ECG Changes in Capecitabine-Induced Takotsubo Cardiomyopathy

ECG Changes in Capecitabine-Induced Takotsubo Cardiomyopathy


Lovely Chhabra MD, FACC1; Nadine Mohamed MS2

Perm J 2020;24:19.209 [Full Citation]
E-pub: 12/09/2020

Bhardwaj and colleagues described an interesting case study of Takotsubo cardiomyopathy (TC) in a patient with anal cancer who received chemotherapy with capecitabine, an oral prodrug of 5-fluorouracil (5-FU).1 Cardiac toxicity is a well reported side effect of fluoropyrimidine chemotherapies (5-FU and capecitabine); however, TC is a rare and less commonly known side effect. TC has been previously reported with the use of 5-FU in some case studies, although other cardiotoxic and systemic side effects of fluoropyrimidine therapies have been well described in large studies.

TC is indeed a rare adverse event associated with use of 5-FU, whereas one of the most common forms of cardiotoxicity associated with 5-FU is ischemia, mediated by coronary artery vasospasm (widely reported). Other less common forms of adverse cardiac effects are vascular endothelial damage related to thrombogenicity and direct myocardial toxicity.2,3 In the presented case by Bhardwaj et al., the first electrocardiogram (ECG) on presentation interestingly shows peaked and symmetrical large amplitude T-waves in the setting of chest pain. Although TC may be considered a plausible differential diagnosis in the presented case given the apical wall motion abnormality, the possibility of coronary vasospasm associated with transient myocardial stunning should also be strongly entertained as a primary or co-existing differential diagnosis.3-5 Our reasoning for this is that large amplitude symmetrical T-waves are usually not the typical ECG changes encountered in TC. Typical ECG changes of TC evolve in 3 to 4 different stages that include: ST-elevations in stage 1, followed by ST-normalization often associated or succeeded by deep precordial T-wave inversions in stages 2 and 3, and finally, resolution of repolarization abnormalities in stage 4 (Figure 1).6-9 These changes have been previously well described in prior reports including the data from large studies comprising TC patients.6,8 On the contrary, peaked and symmetrical large amplitude T-waves are most commonly observed in coronary vasospasm (>50% patients) and are usually the first finding in vasospasm before the ST elevations that might develop if vasospasm remains persistent.10


Figure 1. Demonstrates ECG changes in evolution in a patient with Takotsubo cardiomyopathy. (A) Demonstrates precordial ST elevations on initial presentation. (B) Demonstrates ST normalization with early appearance of biphasic T waves in V3 and V4. (C) Demonstrates stage 3 changes demonstrating diffuse T-wave inversions. Eventually in stage 4, these ST-changes demonstrate normalization or somewhat delayed persistence of these repolarization abnormalities. Less commonly, transient Q-waves may also be seen (not seen in this patient).

The two ECGs presented in the case by the authors demonstrated large amplitude symmetric T-waves in the first ECG followed by complete normalization of these changes on the second ECG, which may support primary (or co-existing) coronary vasospasm, whereas the apical motion abnormality may be attributed to transient myocardial stunning associated with the coronary vasospasm.10 The patient reportedly had negative cardiac biomarkers that are somewhat uncommon for patients of TC. Most often, patients with TC usually have a mild elevation of cardiac troponin levels with the incidence of negative cardiac biomarkers being a rarity (usually <2% to 5%).5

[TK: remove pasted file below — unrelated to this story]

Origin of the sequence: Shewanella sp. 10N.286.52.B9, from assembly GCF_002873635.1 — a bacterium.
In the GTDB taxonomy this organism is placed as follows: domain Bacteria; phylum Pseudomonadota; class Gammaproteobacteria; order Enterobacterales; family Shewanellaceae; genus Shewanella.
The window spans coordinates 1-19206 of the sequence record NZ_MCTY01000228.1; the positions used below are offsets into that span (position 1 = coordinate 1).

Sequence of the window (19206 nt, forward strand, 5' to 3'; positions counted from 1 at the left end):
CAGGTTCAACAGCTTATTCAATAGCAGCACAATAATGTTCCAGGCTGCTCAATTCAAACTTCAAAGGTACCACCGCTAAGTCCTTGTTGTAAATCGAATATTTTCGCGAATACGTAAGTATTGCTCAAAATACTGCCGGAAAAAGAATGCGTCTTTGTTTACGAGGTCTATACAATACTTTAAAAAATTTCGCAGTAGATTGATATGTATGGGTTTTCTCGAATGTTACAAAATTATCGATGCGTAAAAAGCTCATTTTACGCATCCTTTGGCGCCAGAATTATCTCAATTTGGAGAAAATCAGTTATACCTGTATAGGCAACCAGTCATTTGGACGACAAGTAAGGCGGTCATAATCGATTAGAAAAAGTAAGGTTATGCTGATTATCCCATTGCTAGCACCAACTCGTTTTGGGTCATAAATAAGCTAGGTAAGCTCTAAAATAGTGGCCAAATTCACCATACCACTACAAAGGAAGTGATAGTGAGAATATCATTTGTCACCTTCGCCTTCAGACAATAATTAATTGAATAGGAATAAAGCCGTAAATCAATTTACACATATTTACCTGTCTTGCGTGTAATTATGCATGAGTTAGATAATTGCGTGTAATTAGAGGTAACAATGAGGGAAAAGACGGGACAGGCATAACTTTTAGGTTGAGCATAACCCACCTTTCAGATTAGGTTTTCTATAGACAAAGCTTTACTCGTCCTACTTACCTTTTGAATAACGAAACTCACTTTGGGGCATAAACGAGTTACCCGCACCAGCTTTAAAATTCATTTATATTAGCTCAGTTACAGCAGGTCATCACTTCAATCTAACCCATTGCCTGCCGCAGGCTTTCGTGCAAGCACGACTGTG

A few other important clinical considerations would be useful for clinicians treating patients with 5-FU use. An assessment to clinical response of patient’s symptoms with use of nitroglycerine may also sometimes help tease out underlying vasospasm.2,3 Although it may not be relevant to the presented case, patients receiving 5-FU may also experience tumor lysis effects that may be associated with electrolyte derangements, such as hyperkalemia, that can thus result in large amplitude T-wave amplitude. Thus, these additional clinical markers may serve as a valuable tool for clinicians in teasing out a clinical diagnosis.

In summary, we want to congratulate the authors for presenting such an interesting case that highlights important cardiotoxic effects of chemotherapeutic agent, 5-FU. Clinicians should remain vigilant about the potential cardiotoxic effects of chemotherapeutic agents such as 5-FU and should entertain all the important differential diagnosis as noted above to deliver the best guideline-directed therapy for the patients.

Disclosure Statement

The author(s) have no conflicts of interest to disclose.

Author Affiliations

1Westchester Medical Center Network, Valhalla, NY

2University of Medicine and Health Sciences, New York, NY

Corresponding Author

Lovely Chhabra, MD, FACC (

How to Cite this Article

Chhabra L, Mohamed N. ECG changes in capecitabine-induced Takotsubo cardiomyopathy [Letter]. Perm J 2020;24:19.209. DOI:


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In Response. Niels Lynøe MD, PhD1; Anders Eriksson MD, PhD2

The authors of the originating article were contacted but did not wish to respond.


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